The former chairman of Anglo Irish Bank told gardaí he was not trying to detach himself from the bank to save himself from blame.
Seán FitzPatrick told gardaí interviewing him that he was telling the truth.
The Dublin Circuit Criminal Court has heard four interviews carried out by gardaí with Mr FitzPatrick four years ago.
Mr FitzPatrick and two former executives of the bank, Patrick Whelan and William McAteer deny giving illegal loans to 16 people to buy shares in Anglo in July 2008.
Mr FitzPatrick stepped down as chief executive of Anglo Irish Bank in late 2004 and became non-executive chairman of the bank in January 2005.
David Drumm took over as Chief Executive.
Mr FitzPatrick said he did not have a warm relationship with Mr Drumm. He was never in his house and Mr FitzPatrick was never in Mr Drumm's house.
He said he did not think Mr Drumm saw him as a threat as Mr Drumm was clearly the boss and he was very careful not to undermine him by trying to have an executive role.
He said if he had been trying to run the show as a non-executive chairman there would have been murder because the executives would have had divided loyalties.
He agreed with gardaí that he was seen as the "face of Anglo" but denied he was trying to detach himself from the bank by emphasising his non-executive role.
He told gardaí to show him the proof.
He said he had told them the absolute truth and had answered questions as straight as he could. He said it was not a game and he was not trying to detach himself to save himself from blame.
He said the only time he was asked to help at executive level was when he was asked by Mr Drumm to attend a meeting with Seán Quinn in Navan in late 2007.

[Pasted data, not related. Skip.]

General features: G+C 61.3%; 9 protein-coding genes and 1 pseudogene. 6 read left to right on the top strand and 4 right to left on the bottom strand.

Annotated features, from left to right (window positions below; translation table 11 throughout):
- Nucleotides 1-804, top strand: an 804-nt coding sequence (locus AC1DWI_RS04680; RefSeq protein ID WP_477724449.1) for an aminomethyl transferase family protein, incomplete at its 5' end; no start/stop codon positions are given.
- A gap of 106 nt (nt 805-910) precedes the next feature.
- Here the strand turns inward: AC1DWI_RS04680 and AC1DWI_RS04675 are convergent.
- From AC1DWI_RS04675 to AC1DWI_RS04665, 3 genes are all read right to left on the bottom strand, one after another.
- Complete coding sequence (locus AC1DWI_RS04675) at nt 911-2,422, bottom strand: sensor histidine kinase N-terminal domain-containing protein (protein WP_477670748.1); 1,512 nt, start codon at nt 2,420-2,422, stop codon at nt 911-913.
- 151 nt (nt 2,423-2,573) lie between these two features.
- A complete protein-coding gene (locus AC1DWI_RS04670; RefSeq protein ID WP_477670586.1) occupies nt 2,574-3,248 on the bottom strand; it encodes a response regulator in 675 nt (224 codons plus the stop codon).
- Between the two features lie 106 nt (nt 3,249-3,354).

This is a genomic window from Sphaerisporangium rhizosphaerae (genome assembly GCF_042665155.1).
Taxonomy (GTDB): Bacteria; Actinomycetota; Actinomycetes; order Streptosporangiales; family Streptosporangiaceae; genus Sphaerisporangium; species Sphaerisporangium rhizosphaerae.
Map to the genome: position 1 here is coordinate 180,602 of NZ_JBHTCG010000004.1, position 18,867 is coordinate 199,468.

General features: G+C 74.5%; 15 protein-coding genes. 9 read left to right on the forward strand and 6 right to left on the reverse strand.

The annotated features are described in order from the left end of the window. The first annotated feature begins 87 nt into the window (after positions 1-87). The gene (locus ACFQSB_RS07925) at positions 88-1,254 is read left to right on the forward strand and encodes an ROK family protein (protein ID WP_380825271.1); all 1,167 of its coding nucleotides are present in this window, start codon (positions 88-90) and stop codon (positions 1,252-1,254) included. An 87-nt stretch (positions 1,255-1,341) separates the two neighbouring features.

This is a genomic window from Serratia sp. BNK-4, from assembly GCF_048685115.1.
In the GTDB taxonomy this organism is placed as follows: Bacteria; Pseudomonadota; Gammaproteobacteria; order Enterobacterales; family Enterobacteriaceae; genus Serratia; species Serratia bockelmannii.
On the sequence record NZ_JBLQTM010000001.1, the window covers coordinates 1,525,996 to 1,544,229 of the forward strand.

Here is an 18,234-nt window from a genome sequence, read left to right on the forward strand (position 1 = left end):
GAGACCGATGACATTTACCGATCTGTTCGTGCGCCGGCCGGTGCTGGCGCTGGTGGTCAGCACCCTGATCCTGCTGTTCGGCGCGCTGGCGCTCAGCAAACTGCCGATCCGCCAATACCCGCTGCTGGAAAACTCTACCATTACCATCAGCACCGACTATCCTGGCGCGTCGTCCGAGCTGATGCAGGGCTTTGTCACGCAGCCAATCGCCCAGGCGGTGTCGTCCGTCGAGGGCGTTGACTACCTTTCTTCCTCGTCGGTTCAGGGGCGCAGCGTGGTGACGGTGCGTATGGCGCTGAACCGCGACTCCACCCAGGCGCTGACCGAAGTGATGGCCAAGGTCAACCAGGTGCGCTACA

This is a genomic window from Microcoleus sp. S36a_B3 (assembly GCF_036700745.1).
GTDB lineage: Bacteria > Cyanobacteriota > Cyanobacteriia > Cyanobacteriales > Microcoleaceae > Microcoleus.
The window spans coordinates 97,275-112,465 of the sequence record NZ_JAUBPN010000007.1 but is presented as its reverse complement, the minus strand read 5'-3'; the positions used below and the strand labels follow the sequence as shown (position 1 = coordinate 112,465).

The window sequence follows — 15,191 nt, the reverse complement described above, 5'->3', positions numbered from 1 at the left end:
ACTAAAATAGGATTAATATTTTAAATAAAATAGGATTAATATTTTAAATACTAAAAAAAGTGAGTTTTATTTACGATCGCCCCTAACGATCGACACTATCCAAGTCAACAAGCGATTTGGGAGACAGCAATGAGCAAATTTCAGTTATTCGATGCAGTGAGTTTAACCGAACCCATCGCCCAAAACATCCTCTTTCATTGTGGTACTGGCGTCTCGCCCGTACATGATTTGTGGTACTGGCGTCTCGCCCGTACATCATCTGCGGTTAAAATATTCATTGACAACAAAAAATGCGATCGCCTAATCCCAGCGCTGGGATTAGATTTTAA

Mr FitzPatrick said this was highly unusual. But Mr Drumm felt Mr Quinn had such high regard for Mr FitzPatrick that he felt if he showed his disappointment about Mr Quinn's interest in the banks, it might encourage Mr Quinn to dispose of it.
Mr FitzPatrick told gardaí he was absolutely amazed Mr Quinn was gambling on the bank's share price.
He said they were shocked to find out Mr Quinn held an interest in around 19% or 20% of the bank at that stage through Contracts for Difference.
He said got a sense that Mr Quinn understood the situation but did not want to sell his CFDs because it would crystallise his losses. He said he and Mr Drumm informed the board.
Mr FitzPatrick said the board wanted the Central Bank and Financial Regulator to be informed and wanted to try to sort the problem out.
He told gardaí he was in France on 9 July 2008 when he got a phone call from Mr Drumm.
He said Mr Drumm told him they were going to solve the Quinn problem pretty soon and were going to ask ten customers of the bank to purchase 10% of Mr Quinn's interest in the bank.
He said Mr Drumm told him they were substantive customers but told him he did not need to know their identities as he was keeping it very tight.
He said he only found out the names of the ten around six months after the transaction.
He said Mr Drumm told him they had been advised by investment bank, Morgan Stanley and said the Financial Regulator and the Central bank would be delighted with the deal.
Mr FitzPatrick said he was to tell the board the good news that they were coming to the end of this difficult time.
He was asked by gardaí how he felt about the bank lending money for the transaction. He said it was all "kosher".
He said Mr Drumm was going to do one of the most publicly looked at deals in Ireland and he would not have done something illegal. He said it all stacked up and looked appropriate.
He said clearly the Regulator knew what was going on.
He said he knew Mr Drumm had been talking to the Regulator and he asked how could Mr Drumm have been misleading the Regulator - he said it would have been strong stuff to take a chance on that.
Mr FitzPatrick told gardaí he spoke to Mr Drumm in December 2008.
He said he had sent him a text around Christmas Day that year.